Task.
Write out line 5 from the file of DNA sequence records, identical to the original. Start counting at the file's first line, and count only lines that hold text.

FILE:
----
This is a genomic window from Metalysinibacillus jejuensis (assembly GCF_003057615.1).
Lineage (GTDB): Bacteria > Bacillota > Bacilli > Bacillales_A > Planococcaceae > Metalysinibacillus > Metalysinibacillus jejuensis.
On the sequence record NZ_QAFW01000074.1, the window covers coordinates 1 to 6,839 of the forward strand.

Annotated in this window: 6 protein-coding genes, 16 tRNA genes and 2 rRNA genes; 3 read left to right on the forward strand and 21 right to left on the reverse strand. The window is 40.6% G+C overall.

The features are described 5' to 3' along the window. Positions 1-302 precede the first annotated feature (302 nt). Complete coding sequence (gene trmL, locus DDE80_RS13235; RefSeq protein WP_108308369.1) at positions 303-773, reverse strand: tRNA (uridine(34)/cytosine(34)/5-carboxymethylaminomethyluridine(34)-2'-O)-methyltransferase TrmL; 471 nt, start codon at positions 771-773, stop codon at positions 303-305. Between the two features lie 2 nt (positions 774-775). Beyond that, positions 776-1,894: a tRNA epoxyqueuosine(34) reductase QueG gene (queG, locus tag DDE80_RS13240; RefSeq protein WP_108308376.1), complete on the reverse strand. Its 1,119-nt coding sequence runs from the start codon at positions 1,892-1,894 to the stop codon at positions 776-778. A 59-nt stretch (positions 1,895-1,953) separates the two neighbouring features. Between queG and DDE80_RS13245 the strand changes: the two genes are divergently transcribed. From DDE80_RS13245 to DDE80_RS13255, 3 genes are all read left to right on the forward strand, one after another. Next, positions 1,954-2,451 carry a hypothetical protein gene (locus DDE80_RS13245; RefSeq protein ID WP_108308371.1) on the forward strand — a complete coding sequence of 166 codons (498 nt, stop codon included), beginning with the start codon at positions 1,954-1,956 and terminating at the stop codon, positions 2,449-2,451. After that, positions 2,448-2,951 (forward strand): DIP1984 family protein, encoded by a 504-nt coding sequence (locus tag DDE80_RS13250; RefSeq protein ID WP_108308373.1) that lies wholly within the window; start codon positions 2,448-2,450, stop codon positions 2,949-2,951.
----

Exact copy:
The features are described 5' to 3' along the window. Positions 1-302 precede the first annotated feature (302 nt). Complete coding sequence (gene trmL, locus DDE80_RS13235; RefSeq protein WP_108308369.1) at positions 303-773, reverse strand: tRNA (uridine(34)/cytosine(34)/5-carboxymethylaminomethyluridine(34)-2'-O)-methyltransferase TrmL; 471 nt, start codon at positions 771-773, stop codon at positions 303-305. Between the two features lie 2 nt (positions 774-775). Beyond that, positions 776-1,894: a tRNA epoxyqueuosine(34) reductase QueG gene (queG, locus tag DDE80_RS13240; RefSeq protein WP_108308376.1), complete on the reverse strand. Its 1,119-nt coding sequence runs from the start codon at positions 1,892-1,894 to the stop codon at positions 776-778. A 59-nt stretch (positions 1,895-1,953) separates the two neighbouring features. Between queG and DDE80_RS13245 the strand changes: the two genes are divergently transcribed. From DDE80_RS13245 to DDE80_RS13255, 3 genes are all read left to right on the forward strand, one after another. Next, positions 1,954-2,451 carry a hypothetical protein gene (locus DDE80_RS13245; RefSeq protein ID WP_108308371.1) on the forward strand — a complete coding sequence of 166 codons (498 nt, stop codon included), beginning with the start codon at positions 1,954-1,956 and terminating at the stop codon, positions 2,449-2,451. After that, positions 2,448-2,951 (forward strand): DIP1984 family protein, encoded by a 504-nt coding sequence (locus tag DDE80_RS13250; RefSeq protein ID WP_108308373.1) that lies wholly within the window; start codon positions 2,448-2,450, stop codon positions 2,949-2,951.